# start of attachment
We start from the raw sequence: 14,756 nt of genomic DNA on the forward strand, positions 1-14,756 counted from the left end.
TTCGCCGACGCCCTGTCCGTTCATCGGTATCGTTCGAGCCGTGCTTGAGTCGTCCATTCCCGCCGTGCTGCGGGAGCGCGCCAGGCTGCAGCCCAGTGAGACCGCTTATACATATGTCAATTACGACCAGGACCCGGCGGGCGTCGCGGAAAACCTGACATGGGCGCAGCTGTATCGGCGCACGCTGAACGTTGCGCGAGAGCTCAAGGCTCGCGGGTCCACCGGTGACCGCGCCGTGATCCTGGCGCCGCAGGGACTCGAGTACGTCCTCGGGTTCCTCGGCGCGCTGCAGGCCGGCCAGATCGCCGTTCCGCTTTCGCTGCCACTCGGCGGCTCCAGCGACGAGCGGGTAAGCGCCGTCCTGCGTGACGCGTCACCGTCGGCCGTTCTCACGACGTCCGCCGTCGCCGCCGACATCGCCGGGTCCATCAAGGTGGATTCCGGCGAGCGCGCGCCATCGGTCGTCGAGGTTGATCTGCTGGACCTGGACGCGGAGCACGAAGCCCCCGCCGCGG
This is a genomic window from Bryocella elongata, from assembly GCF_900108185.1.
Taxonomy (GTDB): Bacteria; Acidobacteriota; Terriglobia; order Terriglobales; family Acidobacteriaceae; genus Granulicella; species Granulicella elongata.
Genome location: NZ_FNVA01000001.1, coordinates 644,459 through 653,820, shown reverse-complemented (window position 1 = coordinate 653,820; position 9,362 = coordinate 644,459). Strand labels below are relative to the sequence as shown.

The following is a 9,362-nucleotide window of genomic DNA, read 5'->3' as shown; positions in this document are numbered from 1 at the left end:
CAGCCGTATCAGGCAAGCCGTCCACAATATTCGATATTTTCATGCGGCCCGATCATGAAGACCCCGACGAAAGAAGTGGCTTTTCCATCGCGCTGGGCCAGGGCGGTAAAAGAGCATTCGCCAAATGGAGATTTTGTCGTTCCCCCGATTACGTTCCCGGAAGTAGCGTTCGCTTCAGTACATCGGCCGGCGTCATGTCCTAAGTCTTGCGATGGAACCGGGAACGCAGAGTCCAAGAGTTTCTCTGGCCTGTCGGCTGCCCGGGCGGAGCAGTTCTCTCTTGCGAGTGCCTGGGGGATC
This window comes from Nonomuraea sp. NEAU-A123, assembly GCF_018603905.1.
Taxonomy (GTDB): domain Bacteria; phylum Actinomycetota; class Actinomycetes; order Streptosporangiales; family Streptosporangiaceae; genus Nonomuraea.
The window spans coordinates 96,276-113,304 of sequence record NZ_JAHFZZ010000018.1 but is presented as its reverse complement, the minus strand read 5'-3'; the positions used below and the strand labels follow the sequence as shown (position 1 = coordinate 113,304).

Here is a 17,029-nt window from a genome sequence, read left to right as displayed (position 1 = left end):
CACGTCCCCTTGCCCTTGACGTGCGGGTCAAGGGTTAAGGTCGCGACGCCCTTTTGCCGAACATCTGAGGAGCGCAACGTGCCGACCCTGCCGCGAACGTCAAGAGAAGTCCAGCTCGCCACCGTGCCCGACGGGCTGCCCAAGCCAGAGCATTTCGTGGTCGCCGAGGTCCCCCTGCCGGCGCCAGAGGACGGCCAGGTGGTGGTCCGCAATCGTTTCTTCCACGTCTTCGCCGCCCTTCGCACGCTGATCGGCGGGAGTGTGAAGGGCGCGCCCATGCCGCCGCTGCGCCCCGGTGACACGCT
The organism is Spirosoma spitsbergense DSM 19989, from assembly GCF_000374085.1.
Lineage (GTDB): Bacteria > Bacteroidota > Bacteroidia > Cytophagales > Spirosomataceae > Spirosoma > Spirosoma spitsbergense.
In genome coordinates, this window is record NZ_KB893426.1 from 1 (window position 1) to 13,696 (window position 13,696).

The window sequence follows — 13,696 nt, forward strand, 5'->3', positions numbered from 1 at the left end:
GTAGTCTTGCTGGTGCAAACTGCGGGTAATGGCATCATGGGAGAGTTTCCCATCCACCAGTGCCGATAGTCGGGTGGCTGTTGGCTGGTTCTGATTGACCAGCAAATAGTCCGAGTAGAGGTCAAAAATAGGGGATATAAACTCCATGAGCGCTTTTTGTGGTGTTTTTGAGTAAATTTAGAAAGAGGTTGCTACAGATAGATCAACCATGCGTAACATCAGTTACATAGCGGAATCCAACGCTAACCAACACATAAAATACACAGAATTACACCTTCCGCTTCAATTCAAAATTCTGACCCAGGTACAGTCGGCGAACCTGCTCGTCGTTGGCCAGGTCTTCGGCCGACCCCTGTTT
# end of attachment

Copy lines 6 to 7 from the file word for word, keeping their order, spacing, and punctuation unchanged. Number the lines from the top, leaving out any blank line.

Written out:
The following is a 9,362-nucleotide window of genomic DNA, read 5'->3' as shown; positions in this document are numbered from 1 at the left end:
CAGCCGTATCAGGCAAGCCGTCCACAATATTCGATATTTTCATGCGGCCCGATCATGAAGACCCCGACGAAAGAAGTGGCTTTTCCATCGCGCTGGGCCAGGGCGGTAAAAGAGCATTCGCCAAATGGAGATTTTGTCGTTCCCCCGATTACGTTCCCGGAAGTAGCGTTCGCTTCAGTACATCGGCCGGCGTCATGTCCTAAGTCTTGCGATGGAACCGGGAACGCAGAGTCCAAGAGTTTCTCTGGCCTGTCGGCTGCCCGGGCGGAGCAGTTCTCTCTTGCGAGTGCCTGGGGGATC